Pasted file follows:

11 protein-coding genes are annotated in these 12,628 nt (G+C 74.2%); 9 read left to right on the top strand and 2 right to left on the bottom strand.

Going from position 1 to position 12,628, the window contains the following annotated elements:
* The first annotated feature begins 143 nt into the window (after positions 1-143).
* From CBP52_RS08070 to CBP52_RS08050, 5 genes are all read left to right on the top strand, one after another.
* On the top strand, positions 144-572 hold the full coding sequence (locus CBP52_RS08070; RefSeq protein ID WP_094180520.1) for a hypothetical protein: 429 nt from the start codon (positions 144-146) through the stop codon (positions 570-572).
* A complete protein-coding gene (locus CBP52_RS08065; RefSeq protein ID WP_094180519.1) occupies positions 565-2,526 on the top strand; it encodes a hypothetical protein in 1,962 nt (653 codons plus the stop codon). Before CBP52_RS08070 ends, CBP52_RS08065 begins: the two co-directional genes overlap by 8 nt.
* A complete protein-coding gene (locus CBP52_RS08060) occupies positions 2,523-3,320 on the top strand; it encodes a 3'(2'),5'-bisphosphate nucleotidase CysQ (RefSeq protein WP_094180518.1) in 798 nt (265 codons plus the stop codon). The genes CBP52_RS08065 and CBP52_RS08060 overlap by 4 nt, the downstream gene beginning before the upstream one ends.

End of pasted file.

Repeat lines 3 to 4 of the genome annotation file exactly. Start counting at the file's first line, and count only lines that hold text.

* The first annotated feature begins 143 nt into the window (after positions 1-143).
* From CBP52_RS08070 to CBP52_RS08050, 5 genes are all read left to right on the top strand, one after another.